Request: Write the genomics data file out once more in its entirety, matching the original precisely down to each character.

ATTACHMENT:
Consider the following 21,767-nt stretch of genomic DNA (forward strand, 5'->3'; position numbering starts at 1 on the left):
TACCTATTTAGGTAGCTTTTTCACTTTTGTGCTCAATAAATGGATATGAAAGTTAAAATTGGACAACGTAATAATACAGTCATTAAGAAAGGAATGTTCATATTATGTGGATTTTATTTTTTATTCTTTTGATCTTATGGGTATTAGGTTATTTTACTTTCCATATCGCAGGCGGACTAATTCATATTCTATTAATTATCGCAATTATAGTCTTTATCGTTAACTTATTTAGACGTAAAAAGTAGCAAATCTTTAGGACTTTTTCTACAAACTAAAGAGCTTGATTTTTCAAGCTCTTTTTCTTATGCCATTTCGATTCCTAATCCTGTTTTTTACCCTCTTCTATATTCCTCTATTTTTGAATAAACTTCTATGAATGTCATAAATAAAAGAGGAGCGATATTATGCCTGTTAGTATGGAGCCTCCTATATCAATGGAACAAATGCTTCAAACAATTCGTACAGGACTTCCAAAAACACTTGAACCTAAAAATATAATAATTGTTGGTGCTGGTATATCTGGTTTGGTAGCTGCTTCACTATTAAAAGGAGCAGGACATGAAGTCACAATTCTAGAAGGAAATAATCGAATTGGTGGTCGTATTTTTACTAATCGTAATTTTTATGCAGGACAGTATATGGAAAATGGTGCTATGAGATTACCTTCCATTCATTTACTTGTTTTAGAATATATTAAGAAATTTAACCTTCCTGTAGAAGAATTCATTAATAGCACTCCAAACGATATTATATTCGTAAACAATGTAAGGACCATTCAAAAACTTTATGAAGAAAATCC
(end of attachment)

Consider the following 21,767-nt stretch of genomic DNA (forward strand, 5'->3'; position numbering starts at 1 on the left):
TACCTATTTAGGTAGCTTTTTCACTTTTGTGCTCAATAAATGGATATGAAAGTTAAAATTGGACAACGTAATAATACAGTCATTAAGAAAGGAATGTTCATATTATGTGGATTTTATTTTTTATTCTTTTGATCTTATGGGTATTAGGTTATTTTACTTTCCATATCGCAGGCGGACTAATTCATATTCTATTAATTATCGCAATTATAGTCTTTATCGTTAACTTATTTAGACGTAAAAAGTAGCAAATCTTTAGGACTTTTTCTACAAACTAAAGAGCTTGATTTTTCAAGCTCTTTTTCTTATGCCATTTCGATTCCTAATCCTGTTTTTTACCCTCTTCTATATTCCTCTATTTTTGAATAAACTTCTATGAATGTCATAAATAAAAGAGGAGCGATATTATGCCTGTTAGTATGGAGCCTCCTATATCAATGGAACAAATGCTTCAAACAATTCGTACAGGACTTCCAAAAACACTTGAACCTAAAAATATAATAATTGTTGGTGCTGGTATATCTGGTTTGGTAGCTGCTTCACTATTAAAAGGAGCAGGACATGAAGTCACAATTCTAGAAGGAAATAATCGAATTGGTGGTCGTATTTTTACTAATCGTAATTTTTATGCAGGACAGTATATGGAAAATGGTGCTATGAGATTACCTTCCATTCATTTACTTGTTTTAGAATATATTAAGAAATTTAACCTTCCTGTAGAAGAATTCATTAATAGCACTCCAAACGATATTATATTCGTAAACAATGTAAGGACCATTCAAAAACTTTATGAAGAAAATCC